andrew burke





Life Tip: Digitize Your Documents

Posted on: 2007-03-12

I've been through a lot of paperwork in the last few months. I've imported a car from the US, sold another car, adopted two cats, closed an investment account, and looked into getting a Line of Credit from the bank. I'll also be going through last year's invoices and expenses soon while preparing my taxes. Many of these things produce and/or require various documents. Here's a tip that has saved me several times already:

Whenever you get an official document like your car's registration or smog test results, or a Notice of Assessment from the tax people, take a picture of it with a digital camera and put it into your computer. If you've got decent photo management software, like iPhoto or Picasa, your document image is now stored with a timestamp and can be put into folders or tagged with keywords. That way it's always available simply by browsing or doing a quick search. You can also do this with cheques that you write and receive. That way you know what went out and came in and when.

No more will you have to sift through your actual filing cabinet to find some random piece of paper you got five years ago. No more will you get to the car place after several hours of traffic and waiting and discover that you forgot to bring the one key piece of paper. No more will you find yourself wondering what that $3750.27 deposit was last June and whether it was from invoice 517 or your tax refund.

If you keep your hand steady and use the macro mode on a decent digital camera (mine is a 5 megapixel Canon Elph), and adjust the contrast etc. in your software, you can get an image that's almost as good as a scan - without losing all the desk space that a scanner takes up. Most places that deal with paperwork get a lot of faxes, and a printout of a decent photograph is much higher quality (and frankly more difficult to forge) than a fax - also if your computer still has a modem in it (many laptops still do) you can fax directly from your image program, and the fax at the other end will be much sharper than a regular fax, since it didn't have to go through the cheap scanners used by most fax machines. Many places - even banks - also seem to have no trouble with an emailed PDF or image as a replacement for a fax.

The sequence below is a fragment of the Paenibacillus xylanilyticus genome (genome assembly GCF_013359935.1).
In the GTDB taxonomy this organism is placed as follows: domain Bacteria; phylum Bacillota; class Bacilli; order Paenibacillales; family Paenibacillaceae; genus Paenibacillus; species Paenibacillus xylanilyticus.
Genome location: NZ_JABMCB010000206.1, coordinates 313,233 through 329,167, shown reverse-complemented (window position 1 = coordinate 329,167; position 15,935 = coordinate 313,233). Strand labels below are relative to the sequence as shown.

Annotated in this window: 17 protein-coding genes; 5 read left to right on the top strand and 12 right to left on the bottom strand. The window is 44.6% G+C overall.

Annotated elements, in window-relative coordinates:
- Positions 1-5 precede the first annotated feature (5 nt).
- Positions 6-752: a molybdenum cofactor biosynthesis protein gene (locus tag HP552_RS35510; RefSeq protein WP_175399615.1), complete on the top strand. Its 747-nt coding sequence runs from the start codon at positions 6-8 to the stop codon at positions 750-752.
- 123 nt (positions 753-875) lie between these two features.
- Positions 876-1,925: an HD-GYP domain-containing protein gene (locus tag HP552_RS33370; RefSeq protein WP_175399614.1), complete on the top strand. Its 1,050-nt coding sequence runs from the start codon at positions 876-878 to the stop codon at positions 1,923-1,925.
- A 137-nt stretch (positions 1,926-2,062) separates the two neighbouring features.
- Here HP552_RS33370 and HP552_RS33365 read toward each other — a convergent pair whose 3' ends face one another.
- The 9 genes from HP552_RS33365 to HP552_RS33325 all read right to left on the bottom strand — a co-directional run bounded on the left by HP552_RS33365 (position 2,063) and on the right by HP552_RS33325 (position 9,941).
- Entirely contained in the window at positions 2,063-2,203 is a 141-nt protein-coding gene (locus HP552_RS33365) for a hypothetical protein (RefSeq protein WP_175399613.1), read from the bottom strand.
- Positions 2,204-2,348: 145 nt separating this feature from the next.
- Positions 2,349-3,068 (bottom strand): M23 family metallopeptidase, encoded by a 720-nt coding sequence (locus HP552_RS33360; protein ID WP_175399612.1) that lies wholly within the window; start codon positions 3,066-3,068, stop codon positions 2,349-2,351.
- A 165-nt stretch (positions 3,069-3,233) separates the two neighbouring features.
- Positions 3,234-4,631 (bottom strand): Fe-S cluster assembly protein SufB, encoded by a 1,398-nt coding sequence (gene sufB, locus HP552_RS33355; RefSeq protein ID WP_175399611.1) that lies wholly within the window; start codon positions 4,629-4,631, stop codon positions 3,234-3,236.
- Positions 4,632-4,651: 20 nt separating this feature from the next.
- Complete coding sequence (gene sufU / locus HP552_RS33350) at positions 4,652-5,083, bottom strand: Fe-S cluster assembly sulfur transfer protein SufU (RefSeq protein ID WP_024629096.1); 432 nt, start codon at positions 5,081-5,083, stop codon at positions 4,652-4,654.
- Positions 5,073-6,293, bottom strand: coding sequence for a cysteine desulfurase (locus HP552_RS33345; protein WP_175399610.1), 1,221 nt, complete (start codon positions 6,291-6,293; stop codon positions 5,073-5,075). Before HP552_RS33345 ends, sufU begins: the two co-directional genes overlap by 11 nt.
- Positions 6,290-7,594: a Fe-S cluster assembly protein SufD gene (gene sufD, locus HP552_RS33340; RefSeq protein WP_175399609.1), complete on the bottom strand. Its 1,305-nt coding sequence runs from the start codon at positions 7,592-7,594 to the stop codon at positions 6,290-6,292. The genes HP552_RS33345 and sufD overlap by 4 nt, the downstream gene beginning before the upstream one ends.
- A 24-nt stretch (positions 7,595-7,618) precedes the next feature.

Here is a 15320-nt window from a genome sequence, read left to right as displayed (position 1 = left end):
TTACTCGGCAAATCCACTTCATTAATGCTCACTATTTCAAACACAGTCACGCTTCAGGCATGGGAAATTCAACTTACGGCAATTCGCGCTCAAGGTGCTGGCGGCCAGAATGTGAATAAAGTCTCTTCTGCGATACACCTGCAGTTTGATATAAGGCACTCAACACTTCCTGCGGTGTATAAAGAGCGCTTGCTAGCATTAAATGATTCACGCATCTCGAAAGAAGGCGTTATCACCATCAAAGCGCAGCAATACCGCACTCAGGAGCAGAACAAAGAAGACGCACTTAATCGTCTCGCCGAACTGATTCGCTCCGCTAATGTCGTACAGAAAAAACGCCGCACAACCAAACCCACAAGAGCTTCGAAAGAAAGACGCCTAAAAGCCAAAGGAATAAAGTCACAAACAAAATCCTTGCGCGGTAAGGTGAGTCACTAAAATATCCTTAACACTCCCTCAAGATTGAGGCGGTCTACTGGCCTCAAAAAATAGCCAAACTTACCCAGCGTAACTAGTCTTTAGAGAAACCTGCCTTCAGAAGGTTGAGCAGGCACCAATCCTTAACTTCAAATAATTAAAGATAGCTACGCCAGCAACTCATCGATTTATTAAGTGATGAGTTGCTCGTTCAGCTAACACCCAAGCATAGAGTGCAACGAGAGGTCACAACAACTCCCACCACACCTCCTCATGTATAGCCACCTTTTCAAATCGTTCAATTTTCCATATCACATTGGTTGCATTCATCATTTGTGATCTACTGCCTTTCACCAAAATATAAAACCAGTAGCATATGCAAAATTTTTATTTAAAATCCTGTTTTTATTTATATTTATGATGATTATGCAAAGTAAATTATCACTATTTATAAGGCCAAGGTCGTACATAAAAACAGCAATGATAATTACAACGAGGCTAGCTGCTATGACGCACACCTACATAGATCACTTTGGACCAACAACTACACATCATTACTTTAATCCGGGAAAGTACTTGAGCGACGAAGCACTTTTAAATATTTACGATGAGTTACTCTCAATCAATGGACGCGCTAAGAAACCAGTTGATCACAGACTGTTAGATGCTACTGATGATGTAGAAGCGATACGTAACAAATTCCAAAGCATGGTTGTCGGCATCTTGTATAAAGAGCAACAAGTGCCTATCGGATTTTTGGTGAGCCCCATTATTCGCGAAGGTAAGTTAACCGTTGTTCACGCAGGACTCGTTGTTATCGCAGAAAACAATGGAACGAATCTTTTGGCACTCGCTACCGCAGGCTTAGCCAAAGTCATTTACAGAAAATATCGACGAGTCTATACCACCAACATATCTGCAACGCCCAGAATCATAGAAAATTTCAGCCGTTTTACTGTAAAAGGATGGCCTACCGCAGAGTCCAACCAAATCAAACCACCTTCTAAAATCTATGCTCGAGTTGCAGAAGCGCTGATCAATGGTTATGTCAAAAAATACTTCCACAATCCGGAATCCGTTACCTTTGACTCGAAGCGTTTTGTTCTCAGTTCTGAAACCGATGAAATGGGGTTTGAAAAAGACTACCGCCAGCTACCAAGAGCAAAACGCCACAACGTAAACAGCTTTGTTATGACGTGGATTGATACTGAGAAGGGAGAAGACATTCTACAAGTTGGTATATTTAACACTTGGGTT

It's taken me a while to get over the old paradigm of a camera only having 24 pictures in it, each costing quite a bit to turn into a piece of paper that's just going to take up space. Digital cameras can hold hundreds or thousands of pictures which are at once more ephemeral and more permanent than the paper ones I grew up with. I now do things like take a picture of my car at the long-term parking lot when I travel, so that I can find it again more easily when I get back - and then I just delete the image.

Of course if someone steals my laptop then I might be in trouble - except that 1) I make backups of my photo library pretty regularly so nothing would be lost, which is an improvement over single copies of paper documents, and 2) if I actually did lose my laptop, having someone find my Notice of Assessment would be the least of my worries!

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